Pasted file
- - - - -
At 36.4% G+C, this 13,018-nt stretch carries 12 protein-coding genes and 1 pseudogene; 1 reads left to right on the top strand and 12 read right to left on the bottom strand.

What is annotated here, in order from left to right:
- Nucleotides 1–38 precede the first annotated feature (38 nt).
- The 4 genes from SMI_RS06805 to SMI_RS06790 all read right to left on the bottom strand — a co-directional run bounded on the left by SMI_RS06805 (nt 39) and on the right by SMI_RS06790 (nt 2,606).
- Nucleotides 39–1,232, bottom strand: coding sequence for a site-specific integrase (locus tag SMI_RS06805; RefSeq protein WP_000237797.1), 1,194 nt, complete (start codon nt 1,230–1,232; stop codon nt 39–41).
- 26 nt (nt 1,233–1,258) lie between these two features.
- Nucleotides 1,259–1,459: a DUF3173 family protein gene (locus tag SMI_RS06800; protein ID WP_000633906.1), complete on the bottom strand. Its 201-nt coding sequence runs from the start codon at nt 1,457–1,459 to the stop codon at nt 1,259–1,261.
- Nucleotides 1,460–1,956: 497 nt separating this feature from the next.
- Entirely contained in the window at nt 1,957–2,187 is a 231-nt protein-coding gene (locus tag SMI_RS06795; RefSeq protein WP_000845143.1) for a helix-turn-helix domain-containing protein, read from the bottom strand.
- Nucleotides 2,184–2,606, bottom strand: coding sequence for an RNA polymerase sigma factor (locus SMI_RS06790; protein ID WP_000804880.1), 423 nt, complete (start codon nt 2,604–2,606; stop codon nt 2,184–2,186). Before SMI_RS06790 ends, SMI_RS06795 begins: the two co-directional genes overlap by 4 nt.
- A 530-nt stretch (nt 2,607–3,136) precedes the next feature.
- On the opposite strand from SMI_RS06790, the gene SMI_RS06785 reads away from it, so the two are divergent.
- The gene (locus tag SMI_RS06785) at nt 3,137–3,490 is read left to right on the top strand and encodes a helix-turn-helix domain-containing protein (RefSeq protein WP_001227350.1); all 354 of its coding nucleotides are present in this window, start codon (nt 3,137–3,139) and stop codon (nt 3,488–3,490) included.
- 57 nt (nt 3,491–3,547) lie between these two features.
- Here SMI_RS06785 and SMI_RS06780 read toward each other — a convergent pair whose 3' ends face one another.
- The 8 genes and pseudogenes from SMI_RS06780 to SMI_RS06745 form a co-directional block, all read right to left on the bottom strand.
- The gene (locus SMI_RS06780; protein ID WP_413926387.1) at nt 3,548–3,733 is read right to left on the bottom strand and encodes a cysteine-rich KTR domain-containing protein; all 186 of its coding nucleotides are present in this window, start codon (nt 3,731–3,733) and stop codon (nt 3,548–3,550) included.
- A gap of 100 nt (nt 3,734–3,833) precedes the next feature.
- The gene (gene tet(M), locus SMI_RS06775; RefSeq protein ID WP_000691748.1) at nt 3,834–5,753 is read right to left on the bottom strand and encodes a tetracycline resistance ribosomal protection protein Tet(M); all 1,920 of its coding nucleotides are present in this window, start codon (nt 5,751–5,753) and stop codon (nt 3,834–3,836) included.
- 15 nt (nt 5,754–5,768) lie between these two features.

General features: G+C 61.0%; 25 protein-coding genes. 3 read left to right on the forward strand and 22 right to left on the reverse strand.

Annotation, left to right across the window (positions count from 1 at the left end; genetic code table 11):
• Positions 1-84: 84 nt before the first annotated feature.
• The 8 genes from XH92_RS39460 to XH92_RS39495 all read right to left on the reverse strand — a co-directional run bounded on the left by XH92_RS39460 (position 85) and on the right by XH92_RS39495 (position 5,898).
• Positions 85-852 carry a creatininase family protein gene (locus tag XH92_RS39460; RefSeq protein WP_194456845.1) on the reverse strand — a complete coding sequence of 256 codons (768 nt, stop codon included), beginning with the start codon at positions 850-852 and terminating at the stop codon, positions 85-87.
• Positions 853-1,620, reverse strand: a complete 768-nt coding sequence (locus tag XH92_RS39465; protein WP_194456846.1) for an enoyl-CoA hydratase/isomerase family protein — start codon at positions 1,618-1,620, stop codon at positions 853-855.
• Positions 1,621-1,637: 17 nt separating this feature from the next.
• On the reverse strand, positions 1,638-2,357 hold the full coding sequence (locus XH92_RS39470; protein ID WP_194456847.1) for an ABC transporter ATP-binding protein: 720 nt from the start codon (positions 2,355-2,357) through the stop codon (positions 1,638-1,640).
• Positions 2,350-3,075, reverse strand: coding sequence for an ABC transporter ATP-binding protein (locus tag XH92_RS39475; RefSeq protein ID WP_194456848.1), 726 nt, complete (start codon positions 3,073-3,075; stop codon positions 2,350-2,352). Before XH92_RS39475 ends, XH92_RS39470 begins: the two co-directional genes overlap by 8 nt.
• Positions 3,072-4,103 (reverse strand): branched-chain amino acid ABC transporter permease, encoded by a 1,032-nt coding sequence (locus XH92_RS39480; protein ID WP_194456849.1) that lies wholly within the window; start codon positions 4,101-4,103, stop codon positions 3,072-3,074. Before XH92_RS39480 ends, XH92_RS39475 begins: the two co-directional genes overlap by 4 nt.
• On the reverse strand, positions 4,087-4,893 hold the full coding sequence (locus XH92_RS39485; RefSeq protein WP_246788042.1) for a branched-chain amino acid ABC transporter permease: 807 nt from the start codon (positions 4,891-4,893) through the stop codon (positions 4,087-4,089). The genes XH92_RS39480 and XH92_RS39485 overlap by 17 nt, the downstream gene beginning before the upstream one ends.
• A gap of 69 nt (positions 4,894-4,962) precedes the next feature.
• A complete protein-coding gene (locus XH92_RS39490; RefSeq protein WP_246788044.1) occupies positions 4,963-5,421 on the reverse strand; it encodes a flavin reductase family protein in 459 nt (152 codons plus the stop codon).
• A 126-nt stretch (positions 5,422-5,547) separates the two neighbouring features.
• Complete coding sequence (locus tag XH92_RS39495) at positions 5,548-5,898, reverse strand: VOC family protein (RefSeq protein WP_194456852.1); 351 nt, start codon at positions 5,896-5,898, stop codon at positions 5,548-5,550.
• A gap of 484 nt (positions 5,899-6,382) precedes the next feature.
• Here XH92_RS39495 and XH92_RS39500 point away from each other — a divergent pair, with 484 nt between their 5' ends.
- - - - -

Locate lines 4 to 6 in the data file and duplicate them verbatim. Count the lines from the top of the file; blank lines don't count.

- The 4 genes from SMI_RS06805 to SMI_RS06790 all read right to left on the bottom strand — a co-directional run bounded on the left by SMI_RS06805 (nt 39) and on the right by SMI_RS06790 (nt 2,606).
- Nucleotides 39–1,232, bottom strand: coding sequence for a site-specific integrase (locus tag SMI_RS06805; RefSeq protein WP_000237797.1), 1,194 nt, complete (start codon nt 1,230–1,232; stop codon nt 39–41).
- 26 nt (nt 1,233–1,258) lie between these two features.